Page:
Dosing the use of the force at one's disposal is part of the strategy of political action not as just any option but as a necessary knowledgeThis is well taught by the ancient Taoist philosopher Sun-Tzu in theArt of War. Justice, for the general commanding the army, consists in obeying the orders of the Emperor, but the general knows that 'there are orders from the Emperor which are not to be obeyed'.We need to know this if we are to shorten the distance between the right thing to do here and now, and the justice of our doing, which will also be recognisable tomorrow and the day after.
Secondly, there must logically be aopen discussion on the idea of just violence.
Our systematic failure to call God into question (which has its own good reasons) makes it perhaps an impractical question, because Just violence is by definition divine violence, i.e. the manifestation of a being who is essentially just. Which is certainly not the human being. Among the divine names is also Sun of Justice. Does it not exist? Patience, we will light ourselves with candles, but theoretical truths remain so even in the absence of facts, and let us keep them in mind.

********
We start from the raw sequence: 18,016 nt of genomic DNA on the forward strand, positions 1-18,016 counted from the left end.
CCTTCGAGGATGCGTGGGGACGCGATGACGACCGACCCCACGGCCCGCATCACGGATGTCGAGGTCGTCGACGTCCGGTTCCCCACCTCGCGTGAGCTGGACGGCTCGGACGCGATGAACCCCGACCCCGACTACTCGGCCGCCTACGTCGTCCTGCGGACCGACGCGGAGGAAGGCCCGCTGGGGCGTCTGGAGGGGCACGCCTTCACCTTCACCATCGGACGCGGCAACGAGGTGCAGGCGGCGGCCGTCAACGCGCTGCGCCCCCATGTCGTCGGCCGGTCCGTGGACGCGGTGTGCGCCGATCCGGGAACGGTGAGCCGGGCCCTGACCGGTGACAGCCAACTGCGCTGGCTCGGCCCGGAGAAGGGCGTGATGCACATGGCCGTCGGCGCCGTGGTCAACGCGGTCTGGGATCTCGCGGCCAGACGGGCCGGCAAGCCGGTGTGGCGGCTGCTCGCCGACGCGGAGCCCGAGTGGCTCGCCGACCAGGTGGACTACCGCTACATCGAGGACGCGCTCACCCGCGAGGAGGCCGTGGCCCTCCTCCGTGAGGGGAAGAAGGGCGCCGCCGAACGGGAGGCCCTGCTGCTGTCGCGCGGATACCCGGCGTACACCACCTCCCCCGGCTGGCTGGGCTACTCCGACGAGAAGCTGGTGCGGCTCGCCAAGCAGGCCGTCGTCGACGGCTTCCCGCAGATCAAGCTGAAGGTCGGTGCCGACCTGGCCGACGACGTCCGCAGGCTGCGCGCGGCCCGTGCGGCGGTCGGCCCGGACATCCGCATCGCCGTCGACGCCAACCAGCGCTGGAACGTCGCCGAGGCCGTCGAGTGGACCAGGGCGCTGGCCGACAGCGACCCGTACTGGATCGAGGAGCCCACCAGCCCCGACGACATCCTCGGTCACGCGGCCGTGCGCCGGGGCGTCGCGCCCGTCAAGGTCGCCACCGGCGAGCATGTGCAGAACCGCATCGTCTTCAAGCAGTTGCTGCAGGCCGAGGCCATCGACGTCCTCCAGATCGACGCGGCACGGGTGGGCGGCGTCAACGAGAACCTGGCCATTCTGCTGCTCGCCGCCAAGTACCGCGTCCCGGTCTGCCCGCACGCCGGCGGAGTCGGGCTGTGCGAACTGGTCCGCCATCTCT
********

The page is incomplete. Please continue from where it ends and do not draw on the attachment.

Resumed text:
Otherwise, based on what actually happens among humans, it is believed that violence is bad in itself. And the ground is prepared to argue that it is only justified if its use is regulated by law. This overlooks the fact that the law uses violence as an instrument for purposes that the law itself declares to be just: a vicious circle from which there is no escape without breaking it, given that existing law reflects the state of the balance of power and violence is no stranger to it. Things already said and known. Can we pretend to ignore them? It is a question of thinking about a violence that is not anyone's instrument, that the law cannot make its own by justifying it, and no one can make it their own, a manifestation of a justice that goes beyond us, but which we humans can allow ourselves to use, aware of the inevitable risk of falling into errors and excesses. Therefore, just violence not as a category of law, on the contrary, whose historical conditions the law cannot codify, only recognise a posteriori. They can establish them, from time to timeonly the circumstances.